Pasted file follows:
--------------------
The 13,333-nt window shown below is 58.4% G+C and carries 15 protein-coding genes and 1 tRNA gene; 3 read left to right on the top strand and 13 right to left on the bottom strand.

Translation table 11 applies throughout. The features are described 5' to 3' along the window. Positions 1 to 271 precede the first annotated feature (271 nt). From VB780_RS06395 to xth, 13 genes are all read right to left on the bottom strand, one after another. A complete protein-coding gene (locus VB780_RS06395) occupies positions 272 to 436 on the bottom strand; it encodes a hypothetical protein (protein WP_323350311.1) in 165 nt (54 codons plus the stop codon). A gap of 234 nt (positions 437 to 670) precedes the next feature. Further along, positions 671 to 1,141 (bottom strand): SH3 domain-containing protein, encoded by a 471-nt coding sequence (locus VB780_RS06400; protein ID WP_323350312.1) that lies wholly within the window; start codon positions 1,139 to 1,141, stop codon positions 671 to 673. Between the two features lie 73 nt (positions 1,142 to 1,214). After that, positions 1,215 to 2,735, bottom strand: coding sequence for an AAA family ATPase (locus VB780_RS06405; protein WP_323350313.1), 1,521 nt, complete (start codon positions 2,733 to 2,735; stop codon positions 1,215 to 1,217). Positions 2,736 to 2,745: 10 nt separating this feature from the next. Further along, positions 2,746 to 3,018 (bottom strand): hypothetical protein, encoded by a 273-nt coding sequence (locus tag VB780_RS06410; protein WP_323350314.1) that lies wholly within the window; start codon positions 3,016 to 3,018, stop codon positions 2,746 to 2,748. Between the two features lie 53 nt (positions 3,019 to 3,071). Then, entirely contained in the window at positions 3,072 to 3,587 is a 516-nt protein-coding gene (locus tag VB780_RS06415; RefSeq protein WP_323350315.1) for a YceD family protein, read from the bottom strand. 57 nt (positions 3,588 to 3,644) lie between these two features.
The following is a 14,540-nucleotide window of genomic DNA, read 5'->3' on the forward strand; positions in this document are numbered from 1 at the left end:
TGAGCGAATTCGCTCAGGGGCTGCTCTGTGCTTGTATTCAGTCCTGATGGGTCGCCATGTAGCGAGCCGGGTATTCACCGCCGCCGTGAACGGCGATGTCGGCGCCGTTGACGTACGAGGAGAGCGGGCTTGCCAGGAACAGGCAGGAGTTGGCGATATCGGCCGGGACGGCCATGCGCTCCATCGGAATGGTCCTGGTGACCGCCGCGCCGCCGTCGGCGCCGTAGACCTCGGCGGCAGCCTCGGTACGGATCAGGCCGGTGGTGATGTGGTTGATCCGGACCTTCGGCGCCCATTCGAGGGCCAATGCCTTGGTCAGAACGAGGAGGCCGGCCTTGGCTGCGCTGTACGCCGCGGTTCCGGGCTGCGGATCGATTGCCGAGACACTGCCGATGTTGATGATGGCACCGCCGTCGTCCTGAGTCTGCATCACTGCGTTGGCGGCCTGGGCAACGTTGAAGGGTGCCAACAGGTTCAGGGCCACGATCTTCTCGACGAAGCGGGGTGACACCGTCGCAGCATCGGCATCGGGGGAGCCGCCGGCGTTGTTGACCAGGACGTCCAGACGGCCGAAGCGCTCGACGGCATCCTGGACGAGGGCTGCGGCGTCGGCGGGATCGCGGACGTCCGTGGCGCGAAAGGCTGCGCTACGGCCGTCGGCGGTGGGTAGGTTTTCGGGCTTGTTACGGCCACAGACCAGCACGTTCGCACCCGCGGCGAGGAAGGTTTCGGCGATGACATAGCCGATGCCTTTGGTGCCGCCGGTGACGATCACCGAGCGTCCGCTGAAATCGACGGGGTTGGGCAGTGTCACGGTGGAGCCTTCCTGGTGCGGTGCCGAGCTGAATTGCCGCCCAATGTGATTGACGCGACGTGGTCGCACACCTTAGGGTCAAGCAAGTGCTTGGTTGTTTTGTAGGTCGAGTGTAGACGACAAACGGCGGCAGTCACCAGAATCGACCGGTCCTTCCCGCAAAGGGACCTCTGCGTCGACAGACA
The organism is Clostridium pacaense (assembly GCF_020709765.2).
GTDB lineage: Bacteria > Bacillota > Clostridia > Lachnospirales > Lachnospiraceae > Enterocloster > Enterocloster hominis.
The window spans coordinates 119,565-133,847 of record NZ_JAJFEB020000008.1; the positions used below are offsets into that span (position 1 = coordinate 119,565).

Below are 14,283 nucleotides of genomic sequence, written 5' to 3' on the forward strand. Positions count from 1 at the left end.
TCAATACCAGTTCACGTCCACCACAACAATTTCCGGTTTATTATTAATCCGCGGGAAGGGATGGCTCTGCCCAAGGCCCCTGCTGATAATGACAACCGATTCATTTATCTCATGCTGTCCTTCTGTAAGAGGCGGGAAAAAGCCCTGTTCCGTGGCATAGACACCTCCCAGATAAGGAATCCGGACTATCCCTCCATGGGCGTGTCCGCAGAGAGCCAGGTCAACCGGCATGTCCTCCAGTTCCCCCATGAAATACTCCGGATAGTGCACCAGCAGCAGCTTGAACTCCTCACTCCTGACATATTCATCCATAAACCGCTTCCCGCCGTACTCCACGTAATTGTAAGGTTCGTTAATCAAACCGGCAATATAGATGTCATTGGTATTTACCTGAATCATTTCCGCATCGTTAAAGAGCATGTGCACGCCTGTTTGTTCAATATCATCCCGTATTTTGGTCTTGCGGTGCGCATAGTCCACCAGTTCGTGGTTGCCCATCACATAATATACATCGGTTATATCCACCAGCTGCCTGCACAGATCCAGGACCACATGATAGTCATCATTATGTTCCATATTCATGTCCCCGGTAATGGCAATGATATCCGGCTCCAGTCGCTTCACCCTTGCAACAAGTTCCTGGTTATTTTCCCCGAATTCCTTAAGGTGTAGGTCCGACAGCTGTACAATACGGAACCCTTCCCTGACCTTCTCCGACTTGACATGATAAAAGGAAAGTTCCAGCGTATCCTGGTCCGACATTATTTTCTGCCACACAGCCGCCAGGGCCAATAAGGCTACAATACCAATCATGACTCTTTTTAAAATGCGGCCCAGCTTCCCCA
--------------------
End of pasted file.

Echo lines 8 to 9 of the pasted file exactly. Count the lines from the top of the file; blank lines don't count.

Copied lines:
Below are 14,283 nucleotides of genomic sequence, written 5' to 3' on the forward strand. Positions count from 1 at the left end.
TCAATACCAGTTCACGTCCACCACAACAATTTCCGGTTTATTATTAATCCGCGGGAAGGGATGGCTCTGCCCAAGGCCCCTGCTGATAATGACAACCGATTCATTTATCTCATGCTGTCCTTCTGTAAGAGGCGGGAAAAAGCCCTGTTCCGTGGCATAGACACCTCCCAGATAAGGAATCCGGACTATCCCTCCATGGGCGTGTCCGCAGAGAGCCAGGTCAACCGGCATGTCCTCCAGTTCCCCCATGAAATACTCCGGATAGTGCACCAGCAGCAGCTTGAACTCCTCACTCCTGACATATTCATCCATAAACCGCTTCCCGCCGTACTCCACGTAATTGTAAGGTTCGTTAATCAAACCGGCAATATAGATGTCATTGGTATTTACCTGAATCATTTCCGCATCGTTAAAGAGCATGTGCACGCCTGTTTGTTCAATATCATCCCGTATTTTGGTCTTGCGGTGCGCATAGTCCACCAGTTCGTGGTTGCCCATCACATAATATACATCGGTTATATCCACCAGCTGCCTGCACAGATCCAGGACCACATGATAGTCATCATTATGTTCCATATTCATGTCCCCGGTAATGGCAATGATATCCGGCTCCAGTCGCTTCACCCTTGCAACAAGTTCCTGGTTATTTTCCCCGAATTCCTTAAGGTGTAGGTCCGACAGCTGTACAATACGGAACCCTTCCCTGACCTTCTCCGACTTGACATGATAAAAGGAAAGTTCCAGCGTATCCTGGTCCGACATTATTTTCTGCCACACAGCCGCCAGGGCCAATAAGGCTACAATACCAATCATGACTCTTTTTAAAATGCGGCCCAGCTTCCCCA